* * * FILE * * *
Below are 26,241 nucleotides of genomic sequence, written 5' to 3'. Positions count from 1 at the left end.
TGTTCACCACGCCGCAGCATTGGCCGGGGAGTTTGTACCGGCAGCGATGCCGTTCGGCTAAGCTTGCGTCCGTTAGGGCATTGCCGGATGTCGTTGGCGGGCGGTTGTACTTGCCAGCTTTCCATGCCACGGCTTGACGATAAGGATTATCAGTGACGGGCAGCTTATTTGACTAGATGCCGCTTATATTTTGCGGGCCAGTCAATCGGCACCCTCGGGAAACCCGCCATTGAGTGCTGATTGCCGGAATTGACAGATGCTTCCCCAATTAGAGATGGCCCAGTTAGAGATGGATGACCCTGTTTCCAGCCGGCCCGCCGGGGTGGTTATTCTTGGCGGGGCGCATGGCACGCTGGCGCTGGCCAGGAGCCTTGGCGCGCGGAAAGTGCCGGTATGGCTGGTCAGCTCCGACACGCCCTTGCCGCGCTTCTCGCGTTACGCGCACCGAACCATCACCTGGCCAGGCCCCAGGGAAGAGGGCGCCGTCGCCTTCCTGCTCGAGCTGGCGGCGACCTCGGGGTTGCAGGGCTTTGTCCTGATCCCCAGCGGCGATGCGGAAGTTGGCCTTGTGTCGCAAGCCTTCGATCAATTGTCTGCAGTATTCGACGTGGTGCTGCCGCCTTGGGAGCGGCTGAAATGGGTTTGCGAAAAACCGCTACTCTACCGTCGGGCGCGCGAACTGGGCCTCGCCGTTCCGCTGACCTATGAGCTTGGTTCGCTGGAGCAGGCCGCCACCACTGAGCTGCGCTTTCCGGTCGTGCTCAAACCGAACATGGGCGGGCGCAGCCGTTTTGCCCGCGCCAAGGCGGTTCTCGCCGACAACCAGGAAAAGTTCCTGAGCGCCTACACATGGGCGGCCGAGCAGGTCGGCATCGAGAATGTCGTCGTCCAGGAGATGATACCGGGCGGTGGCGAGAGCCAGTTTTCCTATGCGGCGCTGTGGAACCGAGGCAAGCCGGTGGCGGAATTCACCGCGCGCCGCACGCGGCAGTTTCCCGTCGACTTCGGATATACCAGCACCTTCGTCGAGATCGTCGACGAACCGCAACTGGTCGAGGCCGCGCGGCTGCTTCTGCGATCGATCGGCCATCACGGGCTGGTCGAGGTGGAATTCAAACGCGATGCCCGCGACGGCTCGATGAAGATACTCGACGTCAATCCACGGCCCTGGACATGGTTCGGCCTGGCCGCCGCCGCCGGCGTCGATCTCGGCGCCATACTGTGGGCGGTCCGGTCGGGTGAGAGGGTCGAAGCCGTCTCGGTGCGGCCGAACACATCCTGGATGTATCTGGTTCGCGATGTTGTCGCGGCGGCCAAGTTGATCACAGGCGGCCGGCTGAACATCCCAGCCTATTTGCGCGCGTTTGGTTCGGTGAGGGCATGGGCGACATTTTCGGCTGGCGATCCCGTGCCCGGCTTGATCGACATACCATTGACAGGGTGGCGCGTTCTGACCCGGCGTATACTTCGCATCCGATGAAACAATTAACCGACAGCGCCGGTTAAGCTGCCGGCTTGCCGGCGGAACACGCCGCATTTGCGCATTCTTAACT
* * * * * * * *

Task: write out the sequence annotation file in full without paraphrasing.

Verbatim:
Below are 26,241 nucleotides of genomic sequence, written 5' to 3'. Positions count from 1 at the left end.
TGTTCACCACGCCGCAGCATTGGCCGGGGAGTTTGTACCGGCAGCGATGCCGTTCGGCTAAGCTTGCGTCCGTTAGGGCATTGCCGGATGTCGTTGGCGGGCGGTTGTACTTGCCAGCTTTCCATGCCACGGCTTGACGATAAGGATTATCAGTGACGGGCAGCTTATTTGACTAGATGCCGCTTATATTTTGCGGGCCAGTCAATCGGCACCCTCGGGAAACCCGCCATTGAGTGCTGATTGCCGGAATTGACAGATGCTTCCCCAATTAGAGATGGCCCAGTTAGAGATGGATGACCCTGTTTCCAGCCGGCCCGCCGGGGTGGTTATTCTTGGCGGGGCGCATGGCACGCTGGCGCTGGCCAGGAGCCTTGGCGCGCGGAAAGTGCCGGTATGGCTGGTCAGCTCCGACACGCCCTTGCCGCGCTTCTCGCGTTACGCGCACCGAACCATCACCTGGCCAGGCCCCAGGGAAGAGGGCGCCGTCGCCTTCCTGCTCGAGCTGGCGGCGACCTCGGGGTTGCAGGGCTTTGTCCTGATCCCCAGCGGCGATGCGGAAGTTGGCCTTGTGTCGCAAGCCTTCGATCAATTGTCTGCAGTATTCGACGTGGTGCTGCCGCCTTGGGAGCGGCTGAAATGGGTTTGCGAAAAACCGCTACTCTACCGTCGGGCGCGCGAACTGGGCCTCGCCGTTCCGCTGACCTATGAGCTTGGTTCGCTGGAGCAGGCCGCCACCACTGAGCTGCGCTTTCCGGTCGTGCTCAAACCGAACATGGGCGGGCGCAGCCGTTTTGCCCGCGCCAAGGCGGTTCTCGCCGACAACCAGGAAAAGTTCCTGAGCGCCTACACATGGGCGGCCGAGCAGGTCGGCATCGAGAATGTCGTCGTCCAGGAGATGATACCGGGCGGTGGCGAGAGCCAGTTTTCCTATGCGGCGCTGTGGAACCGAGGCAAGCCGGTGGCGGAATTCACCGCGCGCCGCACGCGGCAGTTTCCCGTCGACTTCGGATATACCAGCACCTTCGTCGAGATCGTCGACGAACCGCAACTGGTCGAGGCCGCGCGGCTGCTTCTGCGATCGATCGGCCATCACGGGCTGGTCGAGGTGGAATTCAAACGCGATGCCCGCGACGGCTCGATGAAGATACTCGACGTCAATCCACGGCCCTGGACATGGTTCGGCCTGGCCGCCGCCGCCGGCGTCGATCTCGGCGCCATACTGTGGGCGGTCCGGTCGGGTGAGAGGGTCGAAGCCGTCTCGGTGCGGCCGAACACATCCTGGATGTATCTGGTTCGCGATGTTGTCGCGGCGGCCAAGTTGATCACAGGCGGCCGGCTGAACATCCCAGCCTATTTGCGCGCGTTTGGTTCGGTGAGGGCATGGGCGACATTTTCGGCTGGCGATCCCGTGCCCGGCTTGATCGACATACCATTGACAGGGTGGCGCGTTCTGACCCGGCGTATACTTCGCATCCGATGAAACAATTAACCGACAGCGCCGGTTAAGCTGCCGGCTTGCCGGCGGAACACGCCGCATTTGCGCATTCTTAACT